You can see the raw data below..Note that the savings for CSS is much more prominent than what JavaScript gets.

LibraryOriginalAvg. of Common Compression (A)Brotli:11 (B)(A) / (B) – 1
Ant Design1,938.99 KB438.24 KB362.82 KB20.79%
Bootstrap152.11 KB24.20 KB17.30 KB39.88%
Bulma186.13 KB23.40 KB19.30 KB21.24%
D3.js236.82 KB74.51 KB65.75 KB13.32%
Font Awesome1,104.04 KB422.56 KB331.12 KB27.62%
jQuery86.08 KB30.31 KB27.65 KB9.62%
React105.47 KB33.33 KB30.28 KB10.07%
Semantic UI613.78 KB91.93 KB78.25 KB17.48%
three.js562.75 KB134.01 KB114.44 KB17.10%
Vue.js91.48 KB33.17 KB30.58 KB8.47%

The results are great, which is what I expected. But what about the overall impact of using Brotli:11 at scale? Turns out that using Brotli:11 for all public resources reduces cost all around:

  • The smaller file sizes are expected to result in lower TLS overhead. That said, it is not easily measurable, nor is it significant for my service because modern CPUs are very fast at encryption. Still, I believe there is some tiny and repeated saving on account of encryption for every request as smaller files encrypt faster.
  • It reduces the bandwidth cost. The 21% savings I got across the board is the case in point. And, remember, savings are not a one-time thing. Each request counts as cost, so the 21% savings is repeated time and again, creating a snowball savings for the cost of bandwidth. 
  • We only cache hot files in memory at edge servers. Due to the widespread browser support for Brotli, these hot files are mostly encoded by Brotli and their small size lets us fit more of them in available memory.
  • Visitors, especially those on mobile devices, enjoy reduced data transfer. This results in less battery use and savings on data charges. That’s a huge win that gets passed on to the users of our clients!

This is all so good. The cost we save per request is not significant, but considering we have a near zero cache miss rate for public resources, we can easily amortize the initial high cost of compression in next several hundred requests. After that,  we’re looking at a lifetime benefit of reduced overhead.

It doesn’t end there

With the mix of public and private CDNs that we introduced as part of our performance optimization service, we wanted to make sure that clients could set lower compression levels for resources that frequently change over time (like custom CSS and JavaScript) on the private CDN and automatically switch to the public CDN for open-source resources that change less often and have pre-configured Brotli:11. This way, our clients can still get a high compression ratio on resources that change less often while still enjoying good compression ratios with instant purge and updates for compressible resources.

This all is done smoothly and seamlessly using our integration tools. The added benefit of this approach for clients is that the bandwidth on the public CDN is totally free with unprecedented performance levels.

Try it yourself!

Testing on a common website, using aggressive compression can easily shave around 50 KB off the page load. If you want to play with the free public CDN and enjoy smaller CSS and JavaScript, you are welcome to use our PageCDN service. Here are some of the most used libraries for your use:

<!-- jQuery 3.5.0 -->
<script src="https://pagecdn.io/lib/jquery/3.5.0/jquery.min.js" crossorigin="anonymous" integrity="sha256-xNzN2a4ltkB44Mc/Jz3pT4iU1cmeR0FkXs4pru/JxaQ=" ></script>


<!-- FontAwesome 5.13.0 -->
<link href="https://pagecdn.io/lib/font-awesome/5.13.0/css/all.min.css" rel="stylesheet" crossorigin="anonymous" integrity="sha256-h20CPZ0QyXlBuAw7A+KluUYx/3pK+c7lYEpqLTlxjYQ=" >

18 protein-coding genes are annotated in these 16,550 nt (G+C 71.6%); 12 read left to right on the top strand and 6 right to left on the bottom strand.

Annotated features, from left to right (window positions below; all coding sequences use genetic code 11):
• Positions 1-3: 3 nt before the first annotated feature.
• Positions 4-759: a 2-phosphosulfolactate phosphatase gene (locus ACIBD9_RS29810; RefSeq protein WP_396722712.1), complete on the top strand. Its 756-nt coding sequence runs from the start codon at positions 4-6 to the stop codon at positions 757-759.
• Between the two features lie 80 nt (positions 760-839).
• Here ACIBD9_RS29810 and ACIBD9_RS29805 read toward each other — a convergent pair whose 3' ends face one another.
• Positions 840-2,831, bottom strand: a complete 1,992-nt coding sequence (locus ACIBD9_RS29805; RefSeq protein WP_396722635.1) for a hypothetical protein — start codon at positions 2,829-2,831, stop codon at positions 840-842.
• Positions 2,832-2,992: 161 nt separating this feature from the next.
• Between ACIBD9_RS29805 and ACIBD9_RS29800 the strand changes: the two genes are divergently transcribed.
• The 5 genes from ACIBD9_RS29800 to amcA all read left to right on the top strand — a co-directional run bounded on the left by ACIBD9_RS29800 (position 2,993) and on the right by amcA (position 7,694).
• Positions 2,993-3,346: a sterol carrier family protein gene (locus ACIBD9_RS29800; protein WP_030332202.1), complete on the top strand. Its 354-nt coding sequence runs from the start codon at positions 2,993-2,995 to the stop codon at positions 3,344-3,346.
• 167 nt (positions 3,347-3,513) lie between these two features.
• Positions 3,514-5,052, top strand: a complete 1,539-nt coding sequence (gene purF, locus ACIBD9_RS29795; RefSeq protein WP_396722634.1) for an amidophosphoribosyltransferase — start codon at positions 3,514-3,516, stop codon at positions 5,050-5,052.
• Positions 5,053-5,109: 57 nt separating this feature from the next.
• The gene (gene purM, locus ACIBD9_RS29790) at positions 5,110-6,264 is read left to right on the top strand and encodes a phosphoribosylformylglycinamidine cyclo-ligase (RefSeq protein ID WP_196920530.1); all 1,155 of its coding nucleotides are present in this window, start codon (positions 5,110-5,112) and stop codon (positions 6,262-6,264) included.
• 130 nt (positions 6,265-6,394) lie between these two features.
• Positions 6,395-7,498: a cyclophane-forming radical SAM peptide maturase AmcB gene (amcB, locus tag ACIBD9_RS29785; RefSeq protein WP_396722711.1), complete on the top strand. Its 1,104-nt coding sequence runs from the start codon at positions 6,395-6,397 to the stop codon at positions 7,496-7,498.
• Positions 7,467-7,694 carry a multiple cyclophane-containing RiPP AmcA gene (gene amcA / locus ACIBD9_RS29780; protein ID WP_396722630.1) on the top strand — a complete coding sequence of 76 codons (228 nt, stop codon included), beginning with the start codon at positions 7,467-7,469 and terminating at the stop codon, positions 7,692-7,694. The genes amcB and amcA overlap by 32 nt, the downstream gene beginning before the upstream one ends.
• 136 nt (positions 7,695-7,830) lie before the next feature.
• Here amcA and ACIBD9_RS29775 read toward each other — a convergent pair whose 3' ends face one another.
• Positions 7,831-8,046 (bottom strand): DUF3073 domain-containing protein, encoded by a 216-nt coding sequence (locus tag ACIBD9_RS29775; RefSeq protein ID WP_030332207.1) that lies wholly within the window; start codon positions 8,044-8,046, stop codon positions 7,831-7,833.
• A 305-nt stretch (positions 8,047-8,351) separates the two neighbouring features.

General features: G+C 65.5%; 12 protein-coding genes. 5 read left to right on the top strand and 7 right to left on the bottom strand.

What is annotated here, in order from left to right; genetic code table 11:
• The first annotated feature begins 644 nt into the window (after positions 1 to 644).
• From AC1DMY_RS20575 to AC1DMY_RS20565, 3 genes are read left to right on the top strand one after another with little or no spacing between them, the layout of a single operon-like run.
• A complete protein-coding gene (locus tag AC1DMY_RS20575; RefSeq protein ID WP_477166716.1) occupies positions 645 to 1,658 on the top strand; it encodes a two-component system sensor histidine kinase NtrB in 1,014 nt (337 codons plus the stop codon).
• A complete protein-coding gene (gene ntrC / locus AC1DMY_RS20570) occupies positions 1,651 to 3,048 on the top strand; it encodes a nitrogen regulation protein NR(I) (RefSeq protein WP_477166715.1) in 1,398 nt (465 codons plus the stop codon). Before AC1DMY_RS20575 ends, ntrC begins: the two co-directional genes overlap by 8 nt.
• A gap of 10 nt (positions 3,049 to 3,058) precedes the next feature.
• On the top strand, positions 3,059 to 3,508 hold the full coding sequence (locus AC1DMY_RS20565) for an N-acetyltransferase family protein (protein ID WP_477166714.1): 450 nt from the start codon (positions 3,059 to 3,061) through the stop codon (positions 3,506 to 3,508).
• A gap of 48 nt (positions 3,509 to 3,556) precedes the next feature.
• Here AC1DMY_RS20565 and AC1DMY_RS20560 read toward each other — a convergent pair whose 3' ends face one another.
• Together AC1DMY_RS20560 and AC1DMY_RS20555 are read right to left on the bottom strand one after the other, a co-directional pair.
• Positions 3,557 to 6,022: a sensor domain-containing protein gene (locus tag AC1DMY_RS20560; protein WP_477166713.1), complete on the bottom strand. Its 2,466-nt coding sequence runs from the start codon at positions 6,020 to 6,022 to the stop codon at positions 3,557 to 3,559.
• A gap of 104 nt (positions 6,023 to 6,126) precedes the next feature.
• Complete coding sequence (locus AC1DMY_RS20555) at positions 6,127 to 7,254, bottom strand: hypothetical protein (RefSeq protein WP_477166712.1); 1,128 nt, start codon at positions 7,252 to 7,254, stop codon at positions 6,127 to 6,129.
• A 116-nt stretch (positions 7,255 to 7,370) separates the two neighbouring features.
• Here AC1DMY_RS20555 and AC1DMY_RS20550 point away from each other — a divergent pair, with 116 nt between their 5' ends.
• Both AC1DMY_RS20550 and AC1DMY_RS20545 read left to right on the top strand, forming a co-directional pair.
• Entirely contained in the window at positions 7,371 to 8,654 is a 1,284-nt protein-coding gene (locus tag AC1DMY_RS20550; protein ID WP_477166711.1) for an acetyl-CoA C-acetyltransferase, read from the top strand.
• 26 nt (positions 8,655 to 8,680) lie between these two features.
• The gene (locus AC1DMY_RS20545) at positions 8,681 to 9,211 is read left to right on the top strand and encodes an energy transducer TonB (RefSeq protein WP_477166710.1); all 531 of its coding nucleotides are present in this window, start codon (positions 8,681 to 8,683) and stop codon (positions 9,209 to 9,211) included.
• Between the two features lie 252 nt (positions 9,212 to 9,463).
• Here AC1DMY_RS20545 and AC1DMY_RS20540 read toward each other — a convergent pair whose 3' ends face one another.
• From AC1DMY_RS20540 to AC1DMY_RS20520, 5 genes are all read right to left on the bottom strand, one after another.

<!-- Ionicons 4.6.3 -->
<link href="https://pagecdn.io/lib/ionicons/4.6.3/css/ionicons.min.css" rel="stylesheet" crossorigin="anonymous" integrity="sha256-UUDuVsOnvDZHzqNIznkKeDGtWZ/Bw9ZlW+26xqKLV7c=" >


<!-- Bootstrap 4.4.1 -->
<link href="https://pagecdn.io/lib/bootstrap/4.4.1/css/bootstrap.min.css" rel="stylesheet" crossorigin="anonymous" integrity="sha256-L/W5Wfqfa0sdBNIKN9cG6QA5F2qx4qICmU2VgLruv9Y=" >


<!-- React 16.13.1 -->
<script src="https://pagecdn.io/lib/react/16.13.1/umd/react.production.min.js" crossorigin="anonymous" integrity="sha256-yUhvEmYVhZ/GGshIQKArLvySDSh6cdmdcIx0spR3UP4=" ></script>


<!-- Vue 2.6.11 -->
<script src="https://pagecdn.io/lib/vue/2.6.11/vue.min.js" crossorigin="anonymous" integrity="sha256-ngFW3UnAN0Tnm76mDuu7uUtYEcG3G5H1+zioJw3t+68=" ></script>

Our PHP library automatic switches between private and public CDN if you need it to. The same feature is implemented seamlessly in our WordPress plugin that automatically loads public resources over Public CDN. Both of these tools allow full access to the free public CDN. Libraries for JavaScript, Python. and Ruby are not yet available. If you contribute any such library to our Public CDN, I will be happy to list it in our docs.

Additionally, you can use our search tool to immediately find a corresponding resource on the public CDN by supplying a URL of a resource on your website. If none of these tools work for you, then you can check the relevant library page and pick the URLs you want.

Looking toward the future

We started by hosting only the most popular libraries in order to prevent malware spread. However, things are changing rapidly and we add new libraries as our users suggest them to us. You are welcome to suggest your favorite ones, too. If you still want to link to a public or private Github repo that is not yet available on our public CDN, you can use our private CDN to connect to a repo and import all new releases as they appear on GitHub and then apply your own aggressive optimizations before delivery.

What do you think?

Everything we covered here is solely based on my personal experience working with Brotli compression at CDN scale. It just happens to be an introduction to my public CDN as well. We are still a small service and our client websites are only in the hundreds. Still, at this scale the aggressive compression seems to pay off.

I achieved high quality results for my clients and now you can use this free service for your websites as well. And, if you like it, please leave feedback at my email and recommend it to others.

The post How I Used Brotli to Get Even Smaller CSS and JavaScript Files at CDN Scale appeared first on CSS-Tricks.


This post was originally posted here